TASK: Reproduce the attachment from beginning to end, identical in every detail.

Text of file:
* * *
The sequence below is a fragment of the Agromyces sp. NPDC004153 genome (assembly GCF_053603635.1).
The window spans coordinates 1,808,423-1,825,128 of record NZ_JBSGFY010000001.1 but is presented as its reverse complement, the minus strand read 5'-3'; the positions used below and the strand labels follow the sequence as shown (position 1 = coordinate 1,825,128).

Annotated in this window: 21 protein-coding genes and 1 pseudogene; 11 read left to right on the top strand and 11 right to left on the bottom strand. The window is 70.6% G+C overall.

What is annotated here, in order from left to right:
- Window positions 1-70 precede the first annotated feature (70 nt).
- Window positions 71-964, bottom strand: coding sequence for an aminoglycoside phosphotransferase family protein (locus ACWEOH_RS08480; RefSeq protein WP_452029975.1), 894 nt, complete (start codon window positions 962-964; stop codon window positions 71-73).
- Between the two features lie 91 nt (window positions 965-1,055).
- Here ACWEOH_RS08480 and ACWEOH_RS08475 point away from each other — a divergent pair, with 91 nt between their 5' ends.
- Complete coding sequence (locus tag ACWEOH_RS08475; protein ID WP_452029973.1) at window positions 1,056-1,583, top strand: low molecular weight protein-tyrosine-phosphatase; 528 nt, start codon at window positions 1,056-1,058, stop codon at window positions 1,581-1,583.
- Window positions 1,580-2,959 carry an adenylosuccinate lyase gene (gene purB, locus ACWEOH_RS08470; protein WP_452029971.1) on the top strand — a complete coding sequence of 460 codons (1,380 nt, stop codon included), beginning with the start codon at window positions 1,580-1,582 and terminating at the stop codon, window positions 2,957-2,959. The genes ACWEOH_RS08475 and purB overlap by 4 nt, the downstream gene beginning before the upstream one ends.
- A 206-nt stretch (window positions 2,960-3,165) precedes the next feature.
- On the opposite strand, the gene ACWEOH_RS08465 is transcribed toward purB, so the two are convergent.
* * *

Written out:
The sequence below is a fragment of the Agromyces sp. NPDC004153 genome (assembly GCF_053603635.1).
The window spans coordinates 1,808,423-1,825,128 of record NZ_JBSGFY010000001.1 but is presented as its reverse complement, the minus strand read 5'-3'; the positions used below and the strand labels follow the sequence as shown (position 1 = coordinate 1,825,128).

Annotated in this window: 21 protein-coding genes and 1 pseudogene; 11 read left to right on the top strand and 11 right to left on the bottom strand. The window is 70.6% G+C overall.

What is annotated here, in order from left to right:
- Window positions 1-70 precede the first annotated feature (70 nt).
- Window positions 71-964, bottom strand: coding sequence for an aminoglycoside phosphotransferase family protein (locus ACWEOH_RS08480; RefSeq protein WP_452029975.1), 894 nt, complete (start codon window positions 962-964; stop codon window positions 71-73).
- Between the two features lie 91 nt (window positions 965-1,055).
- Here ACWEOH_RS08480 and ACWEOH_RS08475 point away from each other — a divergent pair, with 91 nt between their 5' ends.
- Complete coding sequence (locus tag ACWEOH_RS08475; protein ID WP_452029973.1) at window positions 1,056-1,583, top strand: low molecular weight protein-tyrosine-phosphatase; 528 nt, start codon at window positions 1,056-1,058, stop codon at window positions 1,581-1,583.
- Window positions 1,580-2,959 carry an adenylosuccinate lyase gene (gene purB, locus ACWEOH_RS08470; protein WP_452029971.1) on the top strand — a complete coding sequence of 460 codons (1,380 nt, stop codon included), beginning with the start codon at window positions 1,580-1,582 and terminating at the stop codon, window positions 2,957-2,959. The genes ACWEOH_RS08475 and purB overlap by 4 nt, the downstream gene beginning before the upstream one ends.
- A 206-nt stretch (window positions 2,960-3,165) precedes the next feature.
- On the opposite strand, the gene ACWEOH_RS08465 is transcribed toward purB, so the two are convergent.